The book was printed in Hebrew in Bologna in January 1482, according to Christie’s. “The volume represents the very first appearance in print of all five books of the Pentateuch as well as the first to which vocalization and cantillation marks have been added,” according to the Christie’s website.

Prior to the auction, Christie’s estimated the item’s worth at up to 1.5 million euros, or $2.08 million.

The back of the copy bears the signature of three 16th and 17th century censors, testifying to its presence in an Italian library until at least the mid-17th century, according to Christie’s.

“Over the last hundred years only two copies of this rare edition have come to auction: the first in 1970, printed on vellum and complete, the second in 1998, printed on paper and missing eight pages,” Christie’s added in a news release before the sale.

The copy sold Wednesday was printed on vellum and is complete, apart from the rear free-end paper, and is “in exceptionally fresh condition,” the auction house said.

In 2012, the Paris office of Christie’s sold a 15th century mahzor, or Jewish holiday prayer book, for $2.41 million. It was created in Florence, Italy and was richly embellished with intricate designs.

The Parchment of Rebuke That Came Home

Monday, April 28th, 2014

On a day in which the cruelties of the Nazis and the devastation of the Holocaust is uppermost of the minds of the People of Israel, there are yet numerous examples of how we are shown there are sparks of hope among the ashes.

Rabbi Yitzchak Dovid Grossman, Dean of the Migdal Ohr Institutions, was presented with one such example. The rabbi sat in his home in Migdal Ha’emek in bewilderment, re-examining the piece of Torah parchment he was given. Cut by a Nazi almost 70 years ago from a Torah scroll in an Eastern European synagogue, the sacred parchment was used by the Luftwaffe officer as a wrapping for his ID card during World War II.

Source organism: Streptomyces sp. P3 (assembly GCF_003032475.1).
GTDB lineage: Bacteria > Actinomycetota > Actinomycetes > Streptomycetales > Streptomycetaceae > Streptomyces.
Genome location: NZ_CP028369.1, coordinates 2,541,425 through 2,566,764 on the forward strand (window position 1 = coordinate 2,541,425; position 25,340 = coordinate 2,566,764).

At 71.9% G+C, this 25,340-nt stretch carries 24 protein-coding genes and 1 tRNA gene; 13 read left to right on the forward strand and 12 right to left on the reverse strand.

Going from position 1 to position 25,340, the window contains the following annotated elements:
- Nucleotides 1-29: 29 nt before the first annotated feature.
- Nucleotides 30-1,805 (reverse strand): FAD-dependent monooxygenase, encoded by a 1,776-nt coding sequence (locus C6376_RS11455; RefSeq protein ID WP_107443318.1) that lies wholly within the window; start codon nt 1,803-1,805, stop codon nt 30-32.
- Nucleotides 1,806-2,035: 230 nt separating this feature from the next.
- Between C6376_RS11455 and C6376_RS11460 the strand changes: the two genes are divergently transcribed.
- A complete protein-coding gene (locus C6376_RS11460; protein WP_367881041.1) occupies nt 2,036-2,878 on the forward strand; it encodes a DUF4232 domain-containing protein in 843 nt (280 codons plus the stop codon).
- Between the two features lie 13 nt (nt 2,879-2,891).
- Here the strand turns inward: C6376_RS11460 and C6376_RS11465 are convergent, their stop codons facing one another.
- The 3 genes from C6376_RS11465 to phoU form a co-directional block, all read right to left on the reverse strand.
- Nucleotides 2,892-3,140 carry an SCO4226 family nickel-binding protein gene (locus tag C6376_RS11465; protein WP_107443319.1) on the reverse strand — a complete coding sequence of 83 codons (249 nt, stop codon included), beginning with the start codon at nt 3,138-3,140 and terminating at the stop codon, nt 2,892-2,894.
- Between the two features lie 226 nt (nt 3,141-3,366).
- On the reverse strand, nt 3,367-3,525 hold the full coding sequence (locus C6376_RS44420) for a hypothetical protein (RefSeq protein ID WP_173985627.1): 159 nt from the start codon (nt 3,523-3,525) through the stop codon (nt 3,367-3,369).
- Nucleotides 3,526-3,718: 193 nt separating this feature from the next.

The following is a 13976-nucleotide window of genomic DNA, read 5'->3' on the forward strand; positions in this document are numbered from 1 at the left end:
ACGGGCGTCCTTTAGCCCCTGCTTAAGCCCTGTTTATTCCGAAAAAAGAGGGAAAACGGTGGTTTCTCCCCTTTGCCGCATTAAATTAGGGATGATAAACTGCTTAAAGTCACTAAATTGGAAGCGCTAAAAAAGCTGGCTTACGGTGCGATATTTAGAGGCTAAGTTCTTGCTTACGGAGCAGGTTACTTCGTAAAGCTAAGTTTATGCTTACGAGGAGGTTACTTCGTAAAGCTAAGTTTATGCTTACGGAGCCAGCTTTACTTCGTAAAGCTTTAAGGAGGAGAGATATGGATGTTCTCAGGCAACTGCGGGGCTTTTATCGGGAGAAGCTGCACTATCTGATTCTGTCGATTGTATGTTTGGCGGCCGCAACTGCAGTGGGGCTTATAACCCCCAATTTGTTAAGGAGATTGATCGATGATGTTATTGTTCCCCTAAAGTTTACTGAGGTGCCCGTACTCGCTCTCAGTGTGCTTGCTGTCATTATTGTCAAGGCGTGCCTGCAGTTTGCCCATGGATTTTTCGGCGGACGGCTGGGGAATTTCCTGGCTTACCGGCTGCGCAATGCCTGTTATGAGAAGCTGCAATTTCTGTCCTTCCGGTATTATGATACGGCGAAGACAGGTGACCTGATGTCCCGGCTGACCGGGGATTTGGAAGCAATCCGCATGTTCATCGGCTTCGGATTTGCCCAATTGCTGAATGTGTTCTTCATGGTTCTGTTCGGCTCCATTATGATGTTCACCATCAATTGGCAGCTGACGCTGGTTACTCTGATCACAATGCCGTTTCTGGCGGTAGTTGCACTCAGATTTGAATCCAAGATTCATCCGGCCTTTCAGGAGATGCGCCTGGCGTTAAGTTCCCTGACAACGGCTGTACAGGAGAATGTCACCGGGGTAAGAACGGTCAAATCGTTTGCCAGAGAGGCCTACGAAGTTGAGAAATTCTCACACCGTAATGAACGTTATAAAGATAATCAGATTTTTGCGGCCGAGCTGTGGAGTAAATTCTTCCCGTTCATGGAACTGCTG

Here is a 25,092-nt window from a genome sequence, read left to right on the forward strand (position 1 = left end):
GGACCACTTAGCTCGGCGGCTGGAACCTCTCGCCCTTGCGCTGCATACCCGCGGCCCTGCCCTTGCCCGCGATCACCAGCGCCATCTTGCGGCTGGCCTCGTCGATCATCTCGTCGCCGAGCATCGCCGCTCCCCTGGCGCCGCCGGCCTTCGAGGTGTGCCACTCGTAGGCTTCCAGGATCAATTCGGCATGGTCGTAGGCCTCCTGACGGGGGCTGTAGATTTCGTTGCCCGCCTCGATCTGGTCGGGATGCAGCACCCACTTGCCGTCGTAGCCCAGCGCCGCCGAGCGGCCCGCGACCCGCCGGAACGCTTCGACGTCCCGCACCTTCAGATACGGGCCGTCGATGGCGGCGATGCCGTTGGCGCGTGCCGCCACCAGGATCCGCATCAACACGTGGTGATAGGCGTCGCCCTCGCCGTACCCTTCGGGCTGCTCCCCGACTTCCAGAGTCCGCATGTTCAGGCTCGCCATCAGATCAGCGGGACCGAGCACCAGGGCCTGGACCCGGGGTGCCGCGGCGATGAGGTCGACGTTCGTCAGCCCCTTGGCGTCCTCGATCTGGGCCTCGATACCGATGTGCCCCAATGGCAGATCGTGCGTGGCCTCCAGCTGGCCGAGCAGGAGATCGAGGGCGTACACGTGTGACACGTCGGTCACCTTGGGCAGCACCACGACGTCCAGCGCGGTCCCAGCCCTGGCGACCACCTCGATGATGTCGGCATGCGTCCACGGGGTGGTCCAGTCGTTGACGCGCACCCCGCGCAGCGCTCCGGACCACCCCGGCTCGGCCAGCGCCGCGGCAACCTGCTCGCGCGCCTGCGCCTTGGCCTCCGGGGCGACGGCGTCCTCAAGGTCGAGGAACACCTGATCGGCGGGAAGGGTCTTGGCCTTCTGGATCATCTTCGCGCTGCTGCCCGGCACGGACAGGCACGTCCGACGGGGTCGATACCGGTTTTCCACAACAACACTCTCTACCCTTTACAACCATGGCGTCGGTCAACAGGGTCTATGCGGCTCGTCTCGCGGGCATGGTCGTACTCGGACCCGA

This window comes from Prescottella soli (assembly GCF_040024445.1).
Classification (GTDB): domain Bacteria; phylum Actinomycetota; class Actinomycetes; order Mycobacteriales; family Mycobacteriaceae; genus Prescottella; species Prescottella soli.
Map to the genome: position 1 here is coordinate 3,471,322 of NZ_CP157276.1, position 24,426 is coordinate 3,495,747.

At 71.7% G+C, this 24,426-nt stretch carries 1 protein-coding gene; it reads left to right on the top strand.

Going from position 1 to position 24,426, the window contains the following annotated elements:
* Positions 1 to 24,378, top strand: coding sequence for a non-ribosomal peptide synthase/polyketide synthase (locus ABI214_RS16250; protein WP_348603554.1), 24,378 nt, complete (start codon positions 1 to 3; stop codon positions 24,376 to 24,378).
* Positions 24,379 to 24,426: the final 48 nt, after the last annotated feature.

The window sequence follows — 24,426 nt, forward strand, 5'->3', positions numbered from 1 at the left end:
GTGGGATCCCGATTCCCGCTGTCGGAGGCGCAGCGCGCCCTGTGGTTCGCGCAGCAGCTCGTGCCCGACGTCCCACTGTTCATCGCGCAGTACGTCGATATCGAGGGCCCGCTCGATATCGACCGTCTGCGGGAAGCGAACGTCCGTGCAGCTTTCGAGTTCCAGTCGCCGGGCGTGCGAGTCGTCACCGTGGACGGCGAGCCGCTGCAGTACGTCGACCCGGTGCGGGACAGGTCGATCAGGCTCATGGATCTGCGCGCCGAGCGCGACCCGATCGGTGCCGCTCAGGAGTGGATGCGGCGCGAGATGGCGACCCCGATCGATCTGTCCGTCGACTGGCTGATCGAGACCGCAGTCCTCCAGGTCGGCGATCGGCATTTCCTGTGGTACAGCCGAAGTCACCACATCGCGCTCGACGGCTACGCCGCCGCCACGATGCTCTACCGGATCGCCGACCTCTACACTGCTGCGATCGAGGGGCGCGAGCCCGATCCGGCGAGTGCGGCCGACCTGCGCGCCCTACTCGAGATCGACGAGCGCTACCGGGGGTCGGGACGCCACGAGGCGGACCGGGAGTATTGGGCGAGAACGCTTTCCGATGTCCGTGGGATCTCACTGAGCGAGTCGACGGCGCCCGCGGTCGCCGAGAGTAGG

How did Rabbi Grossman come into the possession of such a unique and shocking piece of history?

 Moti Dotan, the Head of the Lower Galilee Regional Council, had recently returned from a ceremony honoring of the 25th anniversary of the twin cities pact between the Regional Council and the Hanover district in Germany.

Dotan was approached at the conclusion of the event by a member of the Hanover District Council. “My father, Werner Herzig, died a few weeks ago,” said the man. “Before his death he said he wanted to share with me a secret. He told me he had fought in World War II and told me about his involvement in those awful crimes, such as his participation in the burning of a synagogue on the Russian front. ‘It’s important for me to tell you this, because today there are those who don’t believe that it happened’ he told me.”